Continuing this discussion with Archive Fire, and joining Knowledge Ecology here:

It seems like what we all want to say is that imagination is generated by the universe, but what we can’t seem to agree upon is whether the universe is therefore also imaginal.

We are seeking understanding of the nature of causality, and of the roots of animal perception and imagination in a supposedly pre-perceivable, pre-imaginable electro-magneto-physio-chemical process.

I myself would not want to suppose that anything precedes experience–no matter how proto-perceptual or proto-imaginal some forms of causality may seem from our evolved anthropic perspective. Electrons are the neurons of our cosmic brane. They are intimately involved in the cognitive activity of our brains. Human thinking appears in the world as chemically mediated electrical activity, which is also to say that the physical world appears to think. Panpsychism? No, this isn’t smearing mind all over everything indiscriminately. The thinking universe has a more differentiated form than that. Mind individualizes, drawing itself together into organized bodies of ever increasing complexity. Rocks are made of highly organized bodies, like crystals, and even smaller and more highly organized beings, like carbon, and gold. But the rock itself cannot properly be considered an individual organism; it is not an organized, self-organizing being. Its identity as that particular rock is far, far more accidental than the identity of an individual atom of gold or an individual bacterial cell or human person. These latter bodies have a deeper causal memory, and a more intense experiential relationship with their own identity than does the rock. Given the mineral structure of certain elements, and the plate tectonics of earth, rocks just happen. They don’t display purposive or organized behavior. They are the accidental result of more individualized, mentalized organic/organized activity taking place on a different scale. And they are only really individualized by cognitively proficient animals such as ourselves, who define that rock as distinct from this rock.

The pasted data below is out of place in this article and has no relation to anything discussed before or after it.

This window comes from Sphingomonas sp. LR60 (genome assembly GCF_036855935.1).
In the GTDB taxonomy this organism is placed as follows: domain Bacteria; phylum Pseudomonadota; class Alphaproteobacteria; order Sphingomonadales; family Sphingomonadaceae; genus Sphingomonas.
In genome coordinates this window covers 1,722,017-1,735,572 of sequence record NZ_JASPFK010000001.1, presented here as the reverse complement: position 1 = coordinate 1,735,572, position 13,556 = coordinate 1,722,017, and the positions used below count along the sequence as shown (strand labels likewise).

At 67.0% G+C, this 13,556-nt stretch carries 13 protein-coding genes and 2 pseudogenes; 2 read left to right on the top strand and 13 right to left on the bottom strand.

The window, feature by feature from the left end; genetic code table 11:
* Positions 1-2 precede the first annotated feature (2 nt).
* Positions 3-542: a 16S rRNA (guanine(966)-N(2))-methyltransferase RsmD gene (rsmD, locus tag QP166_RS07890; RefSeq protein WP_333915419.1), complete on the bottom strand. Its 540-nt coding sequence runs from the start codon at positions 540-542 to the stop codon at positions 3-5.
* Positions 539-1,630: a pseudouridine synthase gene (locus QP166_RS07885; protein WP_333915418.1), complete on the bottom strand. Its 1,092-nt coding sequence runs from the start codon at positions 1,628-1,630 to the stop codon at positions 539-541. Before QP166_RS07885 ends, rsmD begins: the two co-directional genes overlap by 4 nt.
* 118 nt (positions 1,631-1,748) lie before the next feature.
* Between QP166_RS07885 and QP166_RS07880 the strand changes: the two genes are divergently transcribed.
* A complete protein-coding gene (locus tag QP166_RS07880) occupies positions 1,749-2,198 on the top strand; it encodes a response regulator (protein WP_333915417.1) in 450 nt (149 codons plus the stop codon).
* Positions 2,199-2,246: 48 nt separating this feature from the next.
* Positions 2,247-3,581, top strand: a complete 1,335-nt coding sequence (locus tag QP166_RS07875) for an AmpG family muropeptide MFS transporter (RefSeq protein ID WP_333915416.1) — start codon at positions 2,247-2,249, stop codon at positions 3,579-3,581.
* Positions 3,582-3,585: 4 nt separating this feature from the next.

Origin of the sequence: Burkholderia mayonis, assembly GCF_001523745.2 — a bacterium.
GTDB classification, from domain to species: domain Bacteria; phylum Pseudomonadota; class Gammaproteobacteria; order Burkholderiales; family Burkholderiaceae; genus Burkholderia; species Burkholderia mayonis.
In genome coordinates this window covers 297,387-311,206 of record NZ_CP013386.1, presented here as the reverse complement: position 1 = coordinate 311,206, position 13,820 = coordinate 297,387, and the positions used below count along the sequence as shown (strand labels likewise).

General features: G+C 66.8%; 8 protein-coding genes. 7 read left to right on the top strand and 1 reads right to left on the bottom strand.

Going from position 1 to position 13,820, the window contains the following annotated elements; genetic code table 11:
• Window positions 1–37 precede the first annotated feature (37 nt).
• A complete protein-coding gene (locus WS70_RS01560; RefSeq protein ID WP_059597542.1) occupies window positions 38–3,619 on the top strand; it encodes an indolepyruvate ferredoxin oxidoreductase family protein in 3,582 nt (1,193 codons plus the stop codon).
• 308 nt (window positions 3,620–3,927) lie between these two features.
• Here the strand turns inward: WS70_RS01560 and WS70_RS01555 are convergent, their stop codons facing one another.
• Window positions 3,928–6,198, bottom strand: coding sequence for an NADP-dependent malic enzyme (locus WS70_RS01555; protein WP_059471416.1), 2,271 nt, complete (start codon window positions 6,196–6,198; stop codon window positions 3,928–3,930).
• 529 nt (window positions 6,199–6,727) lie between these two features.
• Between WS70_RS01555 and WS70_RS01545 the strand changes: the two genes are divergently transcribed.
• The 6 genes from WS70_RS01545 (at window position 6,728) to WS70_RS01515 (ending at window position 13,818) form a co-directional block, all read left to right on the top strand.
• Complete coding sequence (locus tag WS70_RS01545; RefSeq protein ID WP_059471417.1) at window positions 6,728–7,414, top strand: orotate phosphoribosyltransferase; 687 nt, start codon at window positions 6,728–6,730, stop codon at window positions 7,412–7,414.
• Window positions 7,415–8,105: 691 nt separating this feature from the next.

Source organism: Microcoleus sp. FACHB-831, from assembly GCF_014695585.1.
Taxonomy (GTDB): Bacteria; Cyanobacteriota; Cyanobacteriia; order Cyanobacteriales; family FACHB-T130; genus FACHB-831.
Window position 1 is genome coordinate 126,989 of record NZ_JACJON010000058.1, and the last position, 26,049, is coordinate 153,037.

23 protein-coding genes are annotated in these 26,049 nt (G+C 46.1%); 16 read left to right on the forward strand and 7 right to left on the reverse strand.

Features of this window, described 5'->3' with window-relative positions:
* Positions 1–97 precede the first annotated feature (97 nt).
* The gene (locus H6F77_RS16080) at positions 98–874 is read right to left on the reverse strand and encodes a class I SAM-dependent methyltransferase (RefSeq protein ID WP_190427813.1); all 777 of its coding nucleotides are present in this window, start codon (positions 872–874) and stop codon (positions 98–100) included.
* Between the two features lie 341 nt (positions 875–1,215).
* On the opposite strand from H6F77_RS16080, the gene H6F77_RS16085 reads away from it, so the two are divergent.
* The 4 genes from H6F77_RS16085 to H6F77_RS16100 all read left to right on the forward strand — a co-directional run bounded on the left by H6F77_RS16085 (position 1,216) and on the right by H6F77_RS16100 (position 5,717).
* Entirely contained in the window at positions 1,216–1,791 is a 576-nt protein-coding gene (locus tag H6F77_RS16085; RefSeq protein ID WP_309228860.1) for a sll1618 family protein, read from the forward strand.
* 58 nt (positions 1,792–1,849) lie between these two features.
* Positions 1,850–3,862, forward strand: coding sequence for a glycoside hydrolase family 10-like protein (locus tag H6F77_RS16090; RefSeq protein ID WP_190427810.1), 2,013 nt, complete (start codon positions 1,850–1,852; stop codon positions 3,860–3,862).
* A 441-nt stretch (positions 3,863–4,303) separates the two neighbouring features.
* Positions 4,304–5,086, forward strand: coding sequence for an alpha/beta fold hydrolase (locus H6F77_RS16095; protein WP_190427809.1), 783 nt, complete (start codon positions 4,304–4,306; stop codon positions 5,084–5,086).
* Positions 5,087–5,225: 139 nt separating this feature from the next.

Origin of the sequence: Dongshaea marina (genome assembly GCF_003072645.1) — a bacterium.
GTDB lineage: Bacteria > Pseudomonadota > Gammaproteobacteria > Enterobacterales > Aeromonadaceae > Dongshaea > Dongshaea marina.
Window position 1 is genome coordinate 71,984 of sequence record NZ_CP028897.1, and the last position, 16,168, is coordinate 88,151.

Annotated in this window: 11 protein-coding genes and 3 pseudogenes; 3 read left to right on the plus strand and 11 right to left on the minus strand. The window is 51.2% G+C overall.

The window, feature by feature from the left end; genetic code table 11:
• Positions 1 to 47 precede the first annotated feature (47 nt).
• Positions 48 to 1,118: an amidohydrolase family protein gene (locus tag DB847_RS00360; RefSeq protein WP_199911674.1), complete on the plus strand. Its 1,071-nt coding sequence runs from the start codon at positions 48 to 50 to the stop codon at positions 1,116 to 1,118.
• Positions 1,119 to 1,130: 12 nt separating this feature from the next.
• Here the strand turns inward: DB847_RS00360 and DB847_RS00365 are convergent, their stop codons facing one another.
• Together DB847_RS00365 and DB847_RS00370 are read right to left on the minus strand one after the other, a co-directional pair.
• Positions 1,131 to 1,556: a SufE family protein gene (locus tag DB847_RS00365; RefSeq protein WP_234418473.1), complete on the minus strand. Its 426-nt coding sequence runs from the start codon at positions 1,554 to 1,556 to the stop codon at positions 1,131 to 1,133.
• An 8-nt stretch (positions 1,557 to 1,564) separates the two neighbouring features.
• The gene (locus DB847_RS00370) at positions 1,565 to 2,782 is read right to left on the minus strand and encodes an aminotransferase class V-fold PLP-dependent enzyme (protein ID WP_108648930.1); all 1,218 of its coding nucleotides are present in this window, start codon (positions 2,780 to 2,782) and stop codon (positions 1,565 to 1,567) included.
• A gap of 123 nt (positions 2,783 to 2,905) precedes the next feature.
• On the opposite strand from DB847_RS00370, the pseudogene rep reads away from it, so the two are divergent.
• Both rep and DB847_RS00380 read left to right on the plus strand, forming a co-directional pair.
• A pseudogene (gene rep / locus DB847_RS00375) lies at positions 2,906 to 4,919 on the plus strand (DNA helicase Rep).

This is Teilhard’s law of complexity/consciousness, which lead him not to pantheism, but to a vision of the cosmos as the still gestating Body of Christ.

As Teilhard put it, “We humans cannot see ourselves completely except as part of humanity, humanity as part of life, and life as part of the universe … True physics is that which will someday succeed in integrating the totality of the human being into a coherent image of the world” (The Human Phenomenon, Preface).